The first time I made Chebureki…

Around age four or five, my grandmother asked if I wanted to learn how to make her famous Chebureki, a type of Crimean-originated Turkish deep-fried, ground beef-filled pastry. Dying to know the secret behind her exquisite recipe, I enthusiastically agreed.

From my perch on the counter, I mimicked her exact movements. My grandmother grated an onion and sifted flour into a large bowl to make the dough. I helped by mixing the onion, salt, pepper and minced beef with my hands. 

Everything went according to plan until she cracked an egg on the counter. A bit confused, I held the egg in my little hands and cracked it open on my head. After washing away the sticky egg, my grandmother waited a few years for me to mature before resuming our Chebureki lesson.

Chebureki: A love language

To my family, this recipe is more than a delicious set of instructions. Chebureki days were always a cause for celebration, given their amazing taste and how infrequently they were served.

The game my mother invented inspired by my grandmother’s recipe is a testament to its importance in my family. Whenever I missed Chebureki or needed cheering up, my mother would tap my head as if cracking an egg, playfully squeeze my cheeks to mimic kneading dough and make me into a Chebureki. My transformation into the perfect pastry brought joy and laughter, almost as much as eating the real thing.

My grandmother put so much time and effort into preparing this dish, it was a token of her love. The dough and filling she made from scratch never failed to fill us with joy. Now well into her 80s, my grandmother doesn't get into the kitchen as often, but we still made Chebureki together right before I left for college. It was a memorable and cherished experience for both of us.

Is it worth the effort?

In short, absolutely. Though it takes my Turkish grandmother hours to make Chebureki, the exorbitant effort is clear from the first bite; the soft crunch of the fried dough, the juicy drippings of beef, the unbeatable balance between the airy and rich components.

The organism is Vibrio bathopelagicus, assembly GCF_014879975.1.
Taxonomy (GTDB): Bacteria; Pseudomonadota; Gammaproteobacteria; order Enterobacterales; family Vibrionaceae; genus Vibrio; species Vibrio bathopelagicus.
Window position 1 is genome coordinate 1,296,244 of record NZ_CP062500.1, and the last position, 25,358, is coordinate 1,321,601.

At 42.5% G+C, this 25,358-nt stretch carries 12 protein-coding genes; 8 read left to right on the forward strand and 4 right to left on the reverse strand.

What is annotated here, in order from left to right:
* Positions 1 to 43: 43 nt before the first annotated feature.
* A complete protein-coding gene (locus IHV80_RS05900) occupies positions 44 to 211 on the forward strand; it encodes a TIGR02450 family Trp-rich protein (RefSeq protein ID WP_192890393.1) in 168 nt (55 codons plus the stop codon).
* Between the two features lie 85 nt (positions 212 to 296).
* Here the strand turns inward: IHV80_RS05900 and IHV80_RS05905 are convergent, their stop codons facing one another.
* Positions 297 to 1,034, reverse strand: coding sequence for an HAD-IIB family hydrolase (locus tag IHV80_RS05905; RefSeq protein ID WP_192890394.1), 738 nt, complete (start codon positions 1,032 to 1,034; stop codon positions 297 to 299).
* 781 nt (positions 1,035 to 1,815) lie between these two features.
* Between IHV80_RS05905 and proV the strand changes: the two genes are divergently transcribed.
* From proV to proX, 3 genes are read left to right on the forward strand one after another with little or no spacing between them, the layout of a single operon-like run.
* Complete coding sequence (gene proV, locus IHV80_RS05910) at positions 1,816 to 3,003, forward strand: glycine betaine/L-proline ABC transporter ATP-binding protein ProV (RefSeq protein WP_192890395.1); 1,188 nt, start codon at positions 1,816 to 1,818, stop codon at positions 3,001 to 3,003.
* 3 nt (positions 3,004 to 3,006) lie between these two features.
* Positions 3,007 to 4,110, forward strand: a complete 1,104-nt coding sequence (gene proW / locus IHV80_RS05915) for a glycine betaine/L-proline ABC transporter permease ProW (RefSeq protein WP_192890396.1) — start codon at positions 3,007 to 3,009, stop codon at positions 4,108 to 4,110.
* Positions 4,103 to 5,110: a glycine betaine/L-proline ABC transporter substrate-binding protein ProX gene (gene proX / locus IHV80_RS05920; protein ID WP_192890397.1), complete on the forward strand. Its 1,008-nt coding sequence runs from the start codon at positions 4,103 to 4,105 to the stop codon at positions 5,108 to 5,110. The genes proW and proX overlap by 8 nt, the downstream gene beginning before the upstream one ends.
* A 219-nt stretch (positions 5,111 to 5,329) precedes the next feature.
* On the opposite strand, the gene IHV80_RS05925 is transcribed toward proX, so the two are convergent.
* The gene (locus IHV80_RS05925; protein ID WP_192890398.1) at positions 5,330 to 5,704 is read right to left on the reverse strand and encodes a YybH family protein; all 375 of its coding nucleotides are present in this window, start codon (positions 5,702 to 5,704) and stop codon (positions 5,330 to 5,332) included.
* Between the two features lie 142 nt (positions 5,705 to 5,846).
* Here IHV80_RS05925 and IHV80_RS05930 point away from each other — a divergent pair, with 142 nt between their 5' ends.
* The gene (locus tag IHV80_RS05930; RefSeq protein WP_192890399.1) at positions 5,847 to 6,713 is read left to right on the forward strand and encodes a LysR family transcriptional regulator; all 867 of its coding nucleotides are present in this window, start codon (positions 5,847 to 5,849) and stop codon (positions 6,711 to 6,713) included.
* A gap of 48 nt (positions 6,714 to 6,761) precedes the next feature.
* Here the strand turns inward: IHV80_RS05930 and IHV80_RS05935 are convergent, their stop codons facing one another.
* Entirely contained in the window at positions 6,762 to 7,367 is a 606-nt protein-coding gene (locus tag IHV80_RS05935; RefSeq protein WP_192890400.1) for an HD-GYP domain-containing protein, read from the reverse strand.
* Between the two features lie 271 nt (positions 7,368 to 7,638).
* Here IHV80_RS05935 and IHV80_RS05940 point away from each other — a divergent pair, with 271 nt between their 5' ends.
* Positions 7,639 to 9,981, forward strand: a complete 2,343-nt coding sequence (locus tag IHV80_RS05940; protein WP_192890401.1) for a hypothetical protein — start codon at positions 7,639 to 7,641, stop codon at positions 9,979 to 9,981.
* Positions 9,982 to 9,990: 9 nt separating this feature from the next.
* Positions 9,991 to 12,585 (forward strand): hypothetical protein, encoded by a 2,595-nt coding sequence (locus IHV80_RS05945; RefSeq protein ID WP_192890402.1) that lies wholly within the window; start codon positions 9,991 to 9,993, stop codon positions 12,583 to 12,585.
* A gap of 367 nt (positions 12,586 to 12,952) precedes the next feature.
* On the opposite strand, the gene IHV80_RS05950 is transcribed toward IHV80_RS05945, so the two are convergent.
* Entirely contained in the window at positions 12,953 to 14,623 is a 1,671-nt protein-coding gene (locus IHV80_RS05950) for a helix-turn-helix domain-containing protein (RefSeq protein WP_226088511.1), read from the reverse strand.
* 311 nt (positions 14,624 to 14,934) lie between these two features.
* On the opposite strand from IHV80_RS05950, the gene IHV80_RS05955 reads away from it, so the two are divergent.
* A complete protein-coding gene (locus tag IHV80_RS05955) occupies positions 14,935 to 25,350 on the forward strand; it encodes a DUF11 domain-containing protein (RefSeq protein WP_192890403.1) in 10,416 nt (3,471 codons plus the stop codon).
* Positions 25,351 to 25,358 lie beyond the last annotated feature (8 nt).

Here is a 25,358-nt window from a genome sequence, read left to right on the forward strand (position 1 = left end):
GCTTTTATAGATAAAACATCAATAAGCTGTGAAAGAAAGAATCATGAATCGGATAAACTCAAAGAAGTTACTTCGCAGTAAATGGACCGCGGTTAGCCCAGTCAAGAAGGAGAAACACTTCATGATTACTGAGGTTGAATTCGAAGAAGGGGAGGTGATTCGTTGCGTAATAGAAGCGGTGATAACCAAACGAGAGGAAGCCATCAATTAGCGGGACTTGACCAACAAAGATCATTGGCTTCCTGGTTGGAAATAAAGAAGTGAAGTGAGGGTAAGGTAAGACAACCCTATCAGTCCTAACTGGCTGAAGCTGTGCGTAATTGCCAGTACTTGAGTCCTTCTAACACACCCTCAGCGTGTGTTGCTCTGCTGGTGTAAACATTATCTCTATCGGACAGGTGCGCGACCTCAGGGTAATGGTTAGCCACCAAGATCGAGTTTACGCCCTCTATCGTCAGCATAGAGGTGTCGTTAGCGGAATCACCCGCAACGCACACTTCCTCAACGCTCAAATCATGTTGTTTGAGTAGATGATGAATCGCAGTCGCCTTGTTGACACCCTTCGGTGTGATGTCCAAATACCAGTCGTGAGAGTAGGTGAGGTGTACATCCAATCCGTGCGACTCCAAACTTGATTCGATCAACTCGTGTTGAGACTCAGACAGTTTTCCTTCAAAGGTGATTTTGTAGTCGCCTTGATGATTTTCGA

With a name that translates to "tasty pastry" in Crimean Tartar language, Chebureki really is that good. For your own phenomenal, meaty indulgence, try your hand at my grandmother's traditional recipe.


  • Prep Time:2 hrs 30 mins
  • Cook Time:20 mins
  • Total Time:2 hrs 50 mins
  • Servings:6
  • Medium


  • 3 cups flour
  • 1 cup warm water
  • 1 teaspoon salt
  • 1/2 tablespoon vinegar
  • 1 egg
  • 300 grams ground beef
  • 1 large onion
  • 1/2 cup water
  • 1 teaspoon salt
  • 1 teaspoon pepper
  • 1 cup oil
Deniz Yoruk
  • Step 1

    Sift 3 cups of flour and 1 teaspoon of salt into a large bowl. Crack one egg on top of the dry ingredients.

  • Step 2

    Slowly add 1 cup of warm water to the dry mixture, along with 1/2 tablespoon vinegar. Knead the dough until no longer sticky.

  • Step 3

    Cover the bowl with a cloth and let the dough rest for one hour.

  • Step 4

    While the dough rests, grate a large onion in a mixing bowl.

  • Step 5

    Add half cup of water, salt, pepper and ground beef into a large bowl and combine well.

  • Step 6

    Take a walnut-sized piece of the dough and roll it out with a rolling pin until 7-8 inches in diameter. Use extra flour to prevent sticking.

  • Step 7

    Add one tablespoon of the meat filling to the dough and distribute evenly using your hands.

  • Step 8

    Put water along the edges of the dough and fold the dough in half into a semicircle. Pinch the dough around the edges to seal.

  • Step 9

    Heat oil and deep fry the Cheburekis for 3-4 minutes, flipping halfway, until both sides are golden brown. Serve fresh for guaranteed deliciousness!